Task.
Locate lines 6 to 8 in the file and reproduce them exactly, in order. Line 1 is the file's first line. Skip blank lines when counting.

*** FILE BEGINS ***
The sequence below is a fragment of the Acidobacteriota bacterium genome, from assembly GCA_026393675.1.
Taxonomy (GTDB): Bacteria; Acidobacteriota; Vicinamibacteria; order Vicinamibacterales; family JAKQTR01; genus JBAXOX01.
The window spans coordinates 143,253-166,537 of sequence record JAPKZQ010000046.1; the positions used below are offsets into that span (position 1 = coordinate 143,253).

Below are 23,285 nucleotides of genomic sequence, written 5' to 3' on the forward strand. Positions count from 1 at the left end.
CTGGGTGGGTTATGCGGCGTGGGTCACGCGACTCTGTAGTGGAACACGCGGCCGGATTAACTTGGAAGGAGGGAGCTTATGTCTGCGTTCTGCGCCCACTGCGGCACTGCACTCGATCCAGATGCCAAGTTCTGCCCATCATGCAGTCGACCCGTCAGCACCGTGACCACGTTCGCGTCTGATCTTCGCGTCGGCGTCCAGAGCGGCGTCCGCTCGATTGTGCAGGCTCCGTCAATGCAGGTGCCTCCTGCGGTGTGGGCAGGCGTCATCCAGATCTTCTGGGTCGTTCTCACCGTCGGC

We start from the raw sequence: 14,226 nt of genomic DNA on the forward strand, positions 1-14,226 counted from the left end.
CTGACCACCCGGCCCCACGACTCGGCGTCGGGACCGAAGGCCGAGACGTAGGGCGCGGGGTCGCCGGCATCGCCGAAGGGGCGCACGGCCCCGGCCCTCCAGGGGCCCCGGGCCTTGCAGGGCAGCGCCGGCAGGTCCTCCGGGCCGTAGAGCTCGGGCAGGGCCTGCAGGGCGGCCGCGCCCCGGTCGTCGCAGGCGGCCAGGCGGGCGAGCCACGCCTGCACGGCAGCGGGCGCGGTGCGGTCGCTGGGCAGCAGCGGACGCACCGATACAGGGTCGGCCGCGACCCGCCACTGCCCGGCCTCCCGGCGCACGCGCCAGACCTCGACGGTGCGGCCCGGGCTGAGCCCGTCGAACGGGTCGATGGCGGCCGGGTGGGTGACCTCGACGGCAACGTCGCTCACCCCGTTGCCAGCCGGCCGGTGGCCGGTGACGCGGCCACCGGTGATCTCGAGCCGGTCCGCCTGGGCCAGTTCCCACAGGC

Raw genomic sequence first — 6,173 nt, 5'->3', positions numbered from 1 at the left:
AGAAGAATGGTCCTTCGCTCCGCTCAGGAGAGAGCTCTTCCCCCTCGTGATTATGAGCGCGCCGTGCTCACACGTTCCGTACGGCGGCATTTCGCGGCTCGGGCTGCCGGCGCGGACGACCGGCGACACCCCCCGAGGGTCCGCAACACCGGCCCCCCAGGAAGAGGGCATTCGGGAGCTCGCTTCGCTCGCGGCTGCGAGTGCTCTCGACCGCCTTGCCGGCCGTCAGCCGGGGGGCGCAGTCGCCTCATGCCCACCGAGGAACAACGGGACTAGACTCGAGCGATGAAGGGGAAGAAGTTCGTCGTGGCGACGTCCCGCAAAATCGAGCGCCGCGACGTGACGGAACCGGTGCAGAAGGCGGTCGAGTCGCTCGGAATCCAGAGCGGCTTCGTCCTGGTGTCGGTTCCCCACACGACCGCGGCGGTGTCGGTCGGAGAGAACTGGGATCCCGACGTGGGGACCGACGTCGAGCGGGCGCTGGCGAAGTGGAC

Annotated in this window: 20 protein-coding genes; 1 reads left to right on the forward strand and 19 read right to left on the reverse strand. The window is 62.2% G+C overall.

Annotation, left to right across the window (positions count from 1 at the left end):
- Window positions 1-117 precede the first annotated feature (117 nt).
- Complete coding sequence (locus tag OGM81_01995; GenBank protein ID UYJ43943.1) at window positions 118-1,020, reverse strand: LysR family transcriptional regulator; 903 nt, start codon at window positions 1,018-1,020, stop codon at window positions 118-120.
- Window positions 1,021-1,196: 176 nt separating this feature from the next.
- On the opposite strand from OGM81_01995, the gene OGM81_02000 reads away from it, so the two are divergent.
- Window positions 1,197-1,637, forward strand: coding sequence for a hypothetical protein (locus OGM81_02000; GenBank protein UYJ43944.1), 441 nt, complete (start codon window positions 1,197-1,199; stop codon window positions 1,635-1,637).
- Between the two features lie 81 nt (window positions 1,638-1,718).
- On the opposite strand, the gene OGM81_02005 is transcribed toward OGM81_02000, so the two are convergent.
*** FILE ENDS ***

We start from the raw sequence: 14,226 nt of genomic DNA on the forward strand, positions 1-14,226 counted from the left end.
CTGACCACCCGGCCCCACGACTCGGCGTCGGGACCGAAGGCCGAGACGTAGGGCGCGGGGTCGCCGGCATCGCCGAAGGGGCGCACGGCCCCGGCCCTCCAGGGGCCCCGGGCCTTGCAGGGCAGCGCCGGCAGGTCCTCCGGGCCGTAGAGCTCGGGCAGGGCCTGCAGGGCGGCCGCGCCCCGGTCGTCGCAGGCGGCCAGGCGGGCGAGCCACGCCTGCACGGCAGCGGGCGCGGTGCGGTCGCTGGGCAGCAGCGGACGCACCGATACAGGGTCGGCCGCGACCCGCCACTGCCCGGCCTCCCGGCGCACGCGCCAGACCTCGACGGTGCGGCCCGGGCTGAGCCCGTCGAACGGGTCGATGGCGGCCGGGTGGGTGACCTCGACGGCAACGTCGCTCACCCCGTTGCCAGCCGGCCGGTGGCCGGTGACGCGGCCACCGGTGATCTCGAGCCGGTCCGCCTGGGCCAGTTCCCACAGGC

Raw genomic sequence first — 6,173 nt, 5'->3', positions numbered from 1 at the left: